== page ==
Consumer Law

Some Companies Behind Shrinking Belly Ad Are Conning Consumers, FTC Alleges

Those online ads showing a shrinking waistline and offering “1 Tip for a Tiny Belly” have linked to some diet companies that are conning consumers, the Federal Trade Commission has alleged.

Independent promoters sell the ads to companies hawking diet products made from foods such as acai berries and African mangoes, as well as a human hormone known as hCG, the Washington Post reports. The FTC has filed 10 lawsuits against the acai berry marketers claiming deceptive advertising, but has taken no action against the other marketers.

People who click on the belly ad are led to fake diet or news sites that feature articles claiming to investigate diet claims, the Post says, citing FTC allegations. Reviews are favorable, as people claiming to have used the products rave about the results. People reading the claims are then directed to a website, where they can order “trial samples” of the products.

The FTC has alleged in the acai berry suits that the news sites aren’t legitimate and the weight loss claims can’t be substantiated. Consumers who don’t read the fine print won’t realize that they will be regularly charged for new shipments of the product until they manage to call a toll-free number and endure the time-consuming cancellation process, the FTC says.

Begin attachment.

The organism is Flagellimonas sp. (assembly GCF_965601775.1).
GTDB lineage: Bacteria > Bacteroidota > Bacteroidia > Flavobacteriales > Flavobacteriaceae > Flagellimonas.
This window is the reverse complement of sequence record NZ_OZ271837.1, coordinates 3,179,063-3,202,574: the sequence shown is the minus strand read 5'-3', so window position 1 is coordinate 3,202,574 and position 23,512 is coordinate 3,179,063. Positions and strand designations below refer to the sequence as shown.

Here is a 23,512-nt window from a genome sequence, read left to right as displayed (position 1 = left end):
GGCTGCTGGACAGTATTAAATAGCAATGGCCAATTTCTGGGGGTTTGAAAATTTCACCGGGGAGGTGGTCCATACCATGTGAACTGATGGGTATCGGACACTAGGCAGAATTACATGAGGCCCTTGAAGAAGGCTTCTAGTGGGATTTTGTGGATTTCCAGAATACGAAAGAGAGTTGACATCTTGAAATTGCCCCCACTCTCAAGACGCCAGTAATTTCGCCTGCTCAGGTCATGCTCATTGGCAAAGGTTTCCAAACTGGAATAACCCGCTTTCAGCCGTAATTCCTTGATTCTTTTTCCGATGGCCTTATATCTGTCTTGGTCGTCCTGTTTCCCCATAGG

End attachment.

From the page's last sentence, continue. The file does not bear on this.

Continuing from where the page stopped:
The Post says one company tried to protect itself with this fine print on a fake news page: “This website, and any page on the website, is based loosely off a true story, but has been modified in multiple ways including, but not limited to: the story, the photos, and the comments. Thus, this page, and any page on this website, are not to be taken literally or as a non-fiction story.”

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